Cunningham and Nevel: Making Campus Safe for All
Students at Dartmouth often suffer silently, alone, unaided by peers and the College either because they fear to come forward or because the College does not offer the services they require. Issues of mental health are often brushed aside at Dartmouth or outright ignored — these are not just personal issues, however, but a broader struggle that undermines academics and campus-wide safety. According to the National Institute of Mental Health, nearly 30 percent of college students said they were “so depressed that it was difficult to function” at some time in the past year and that suicide is the third leading cause of death for young adults aged 15 to 24.
Mental health is a pressing issue here at Dartmouth. The College’s unique circumstances — the D-Plan with its fast-paced academic schedule and the inconsistency it creates in students’ support systems — make the lives of struggling students more difficult still. Roughly a quarter of students attend counseling services each year according to the Counseling and Human Resources department webpage, but that number is a tithe of those who truly need help. That Dick’s House places limitations on counseling appointments but not general medical appointments indicates “a willingness to acknowledge physical health and not mental health,” Movement Against Violence operations director Rebecca Schantz ’16 said. How can students be expected to recover, to build up a bastion of good mental health, when their own college cannot even provide them with the necessary number of contact hours with a counselor?
Issues of mental health do not stand alone — survivors of sexual assault on college campuses are more at risk for mental health-related disorders and existing issues can be compounded by the distress brought on by sexual assault. Nearly one-third of survivors of assault develop post-traumatic stress disorder sometime during their life. Last year, the White House Council on Women and Girls found that survivors were almost five times more likely to have lifetime major depressive episodes and four times as likely to contemplate suicide than were non-victims. But it isn’t just women who are at risk — violence can affect all genders. Untreated childhood trauma from violence and abuse increases risks of perpetration and re-victimization. Promoting the student body’s mental health is not enough — we must acknowledge the unique needs of survivors of sexual assault as well.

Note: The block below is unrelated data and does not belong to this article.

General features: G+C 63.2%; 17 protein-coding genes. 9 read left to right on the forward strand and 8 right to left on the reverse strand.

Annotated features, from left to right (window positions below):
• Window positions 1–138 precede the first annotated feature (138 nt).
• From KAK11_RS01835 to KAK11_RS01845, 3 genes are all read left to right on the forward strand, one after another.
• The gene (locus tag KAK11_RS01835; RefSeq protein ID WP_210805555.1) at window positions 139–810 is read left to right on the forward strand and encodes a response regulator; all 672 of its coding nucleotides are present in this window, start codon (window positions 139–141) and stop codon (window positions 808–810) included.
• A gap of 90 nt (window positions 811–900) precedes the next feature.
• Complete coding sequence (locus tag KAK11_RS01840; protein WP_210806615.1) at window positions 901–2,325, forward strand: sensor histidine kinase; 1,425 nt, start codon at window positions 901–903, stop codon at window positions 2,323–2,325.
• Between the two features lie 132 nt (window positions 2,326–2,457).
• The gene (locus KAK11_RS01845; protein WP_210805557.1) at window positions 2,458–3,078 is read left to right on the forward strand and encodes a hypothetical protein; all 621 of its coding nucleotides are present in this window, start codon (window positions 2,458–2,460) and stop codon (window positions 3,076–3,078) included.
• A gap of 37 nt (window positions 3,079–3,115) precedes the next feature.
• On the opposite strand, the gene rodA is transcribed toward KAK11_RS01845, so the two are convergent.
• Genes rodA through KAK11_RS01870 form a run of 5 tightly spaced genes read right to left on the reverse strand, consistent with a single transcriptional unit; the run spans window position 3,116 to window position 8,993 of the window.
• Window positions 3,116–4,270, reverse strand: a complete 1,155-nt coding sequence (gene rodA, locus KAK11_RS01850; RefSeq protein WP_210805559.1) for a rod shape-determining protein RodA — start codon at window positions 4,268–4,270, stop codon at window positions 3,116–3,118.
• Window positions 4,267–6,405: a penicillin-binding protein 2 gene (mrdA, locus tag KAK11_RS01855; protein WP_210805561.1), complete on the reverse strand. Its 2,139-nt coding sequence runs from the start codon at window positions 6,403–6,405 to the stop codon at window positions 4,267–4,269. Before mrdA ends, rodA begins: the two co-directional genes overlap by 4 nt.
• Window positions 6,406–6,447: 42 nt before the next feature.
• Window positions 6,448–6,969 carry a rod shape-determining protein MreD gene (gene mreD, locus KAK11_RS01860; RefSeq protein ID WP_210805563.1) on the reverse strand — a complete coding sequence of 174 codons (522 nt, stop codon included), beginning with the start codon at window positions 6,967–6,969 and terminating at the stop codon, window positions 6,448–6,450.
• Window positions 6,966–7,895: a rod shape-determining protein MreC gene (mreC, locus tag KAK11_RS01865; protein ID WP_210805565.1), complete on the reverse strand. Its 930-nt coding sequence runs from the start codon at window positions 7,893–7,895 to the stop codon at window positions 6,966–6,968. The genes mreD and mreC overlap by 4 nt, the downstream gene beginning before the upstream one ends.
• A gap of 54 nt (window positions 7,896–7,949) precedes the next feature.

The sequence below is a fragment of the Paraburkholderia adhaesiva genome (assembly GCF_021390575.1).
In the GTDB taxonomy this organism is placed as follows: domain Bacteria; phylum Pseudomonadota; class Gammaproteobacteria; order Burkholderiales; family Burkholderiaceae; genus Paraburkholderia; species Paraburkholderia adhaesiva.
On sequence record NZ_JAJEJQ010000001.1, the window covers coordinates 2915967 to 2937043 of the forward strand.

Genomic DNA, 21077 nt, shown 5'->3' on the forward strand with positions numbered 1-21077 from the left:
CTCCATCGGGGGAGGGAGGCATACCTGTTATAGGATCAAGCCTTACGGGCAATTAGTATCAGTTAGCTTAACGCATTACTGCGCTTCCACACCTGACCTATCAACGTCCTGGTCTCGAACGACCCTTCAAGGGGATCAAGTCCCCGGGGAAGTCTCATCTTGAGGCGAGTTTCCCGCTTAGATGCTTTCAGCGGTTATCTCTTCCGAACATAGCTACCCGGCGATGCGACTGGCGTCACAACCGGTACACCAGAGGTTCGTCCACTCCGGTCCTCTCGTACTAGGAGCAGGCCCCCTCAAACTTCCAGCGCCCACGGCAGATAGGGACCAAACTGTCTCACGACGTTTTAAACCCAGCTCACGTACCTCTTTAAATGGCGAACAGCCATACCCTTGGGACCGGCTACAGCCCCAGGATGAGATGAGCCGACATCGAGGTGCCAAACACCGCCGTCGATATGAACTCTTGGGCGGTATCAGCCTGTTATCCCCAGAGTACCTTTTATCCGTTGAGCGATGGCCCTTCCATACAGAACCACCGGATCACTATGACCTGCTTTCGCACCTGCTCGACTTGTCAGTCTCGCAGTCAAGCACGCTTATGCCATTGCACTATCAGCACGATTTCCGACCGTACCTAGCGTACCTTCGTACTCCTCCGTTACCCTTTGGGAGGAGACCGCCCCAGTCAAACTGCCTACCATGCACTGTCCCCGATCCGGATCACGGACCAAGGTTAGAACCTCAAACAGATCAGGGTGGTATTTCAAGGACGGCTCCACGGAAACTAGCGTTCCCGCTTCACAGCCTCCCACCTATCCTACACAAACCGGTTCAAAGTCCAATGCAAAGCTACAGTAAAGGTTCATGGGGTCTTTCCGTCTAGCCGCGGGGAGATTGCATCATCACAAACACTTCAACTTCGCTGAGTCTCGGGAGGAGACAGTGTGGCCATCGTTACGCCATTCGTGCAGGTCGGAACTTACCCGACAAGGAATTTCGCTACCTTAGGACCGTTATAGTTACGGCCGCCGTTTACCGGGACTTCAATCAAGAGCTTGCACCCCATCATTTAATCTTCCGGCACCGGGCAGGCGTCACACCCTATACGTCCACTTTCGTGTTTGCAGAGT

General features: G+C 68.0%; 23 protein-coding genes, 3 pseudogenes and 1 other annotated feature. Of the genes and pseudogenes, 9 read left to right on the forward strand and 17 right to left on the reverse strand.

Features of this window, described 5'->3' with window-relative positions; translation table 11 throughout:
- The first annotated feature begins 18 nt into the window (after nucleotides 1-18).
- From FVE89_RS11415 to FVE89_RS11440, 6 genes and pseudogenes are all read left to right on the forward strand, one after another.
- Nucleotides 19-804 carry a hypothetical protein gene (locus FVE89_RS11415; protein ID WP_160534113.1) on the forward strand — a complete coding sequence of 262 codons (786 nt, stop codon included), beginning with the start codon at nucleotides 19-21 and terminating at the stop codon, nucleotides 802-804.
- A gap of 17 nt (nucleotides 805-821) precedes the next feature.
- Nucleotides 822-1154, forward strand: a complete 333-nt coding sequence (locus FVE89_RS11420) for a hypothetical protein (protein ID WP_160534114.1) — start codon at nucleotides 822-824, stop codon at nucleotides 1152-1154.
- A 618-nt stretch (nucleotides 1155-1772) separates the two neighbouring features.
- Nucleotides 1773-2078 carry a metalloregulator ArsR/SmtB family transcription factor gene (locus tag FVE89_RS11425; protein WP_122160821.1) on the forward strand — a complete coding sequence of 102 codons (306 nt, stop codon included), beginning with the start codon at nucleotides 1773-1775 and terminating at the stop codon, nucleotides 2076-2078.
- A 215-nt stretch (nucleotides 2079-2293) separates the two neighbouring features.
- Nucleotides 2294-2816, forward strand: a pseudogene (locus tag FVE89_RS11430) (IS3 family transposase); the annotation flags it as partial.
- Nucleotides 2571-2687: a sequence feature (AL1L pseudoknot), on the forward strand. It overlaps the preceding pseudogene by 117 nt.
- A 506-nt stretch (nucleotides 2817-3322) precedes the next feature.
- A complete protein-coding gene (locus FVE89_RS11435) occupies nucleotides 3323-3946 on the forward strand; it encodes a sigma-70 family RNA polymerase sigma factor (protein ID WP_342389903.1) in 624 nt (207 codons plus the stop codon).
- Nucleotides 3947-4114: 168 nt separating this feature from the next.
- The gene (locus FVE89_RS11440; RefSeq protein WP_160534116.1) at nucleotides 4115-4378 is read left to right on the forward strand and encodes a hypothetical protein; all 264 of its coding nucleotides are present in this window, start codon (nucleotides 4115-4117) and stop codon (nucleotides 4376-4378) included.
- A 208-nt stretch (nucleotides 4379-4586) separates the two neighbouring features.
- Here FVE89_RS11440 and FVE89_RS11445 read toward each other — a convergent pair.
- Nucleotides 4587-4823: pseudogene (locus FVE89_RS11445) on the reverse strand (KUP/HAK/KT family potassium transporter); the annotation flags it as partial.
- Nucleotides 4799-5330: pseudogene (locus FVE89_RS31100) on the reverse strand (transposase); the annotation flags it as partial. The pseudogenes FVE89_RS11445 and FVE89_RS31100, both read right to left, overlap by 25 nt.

The College fails to advertise its mental health services and commitment to the issue in a systematic and welcoming way. Jordan Kunzika ’16, creator of Helping Hand, a stress management resource app, said that he believes students “never hear about the issues of mental health during orientation.” And awareness doesn’t get better after freshman year — Active Minds chair Jake Donehey ’17 noted, “the average Dartmouth student doesn’t even know the resources that exist for them.” While the Counseling and Human Development department offers support groups for those with depression and for those of various minority groups, the lack of strategic outreach prevents most groups from meeting their minimum enrollment of four members. Student Assembly vice president Julia Dressel ’17 said, “the silence around the resources increases the stigma of seeking services.”
While it is laudable that the College hosts screening fairs and has taken the initiative to hire a confidential sexual assault counselor, students are still limited to one hour of counseling per week and only 10 to 12 sessions per academic year. Additionally, only students enrolled full-time who are taking classes can access these resources, meaning students off-campus or on leave-terms in residence cannot seek out the College’s care. The College’s counselor-on-call service responds in emergency situations, but students should not have to be in crisis to finally access the help they need. The College’s insufficient infrastructure to treat the mental health needs of students is irresponsible. To foster a safe and healthy environment and reach our true intellectual and academic potential, we cannot allow untreated mental disorders impede our ability to thrive.
Frank Cunningham ’16 is Student Assembly president, and Tori Nevel ’16 is the chair of the Student and Presidential Committee on Sexual Assault.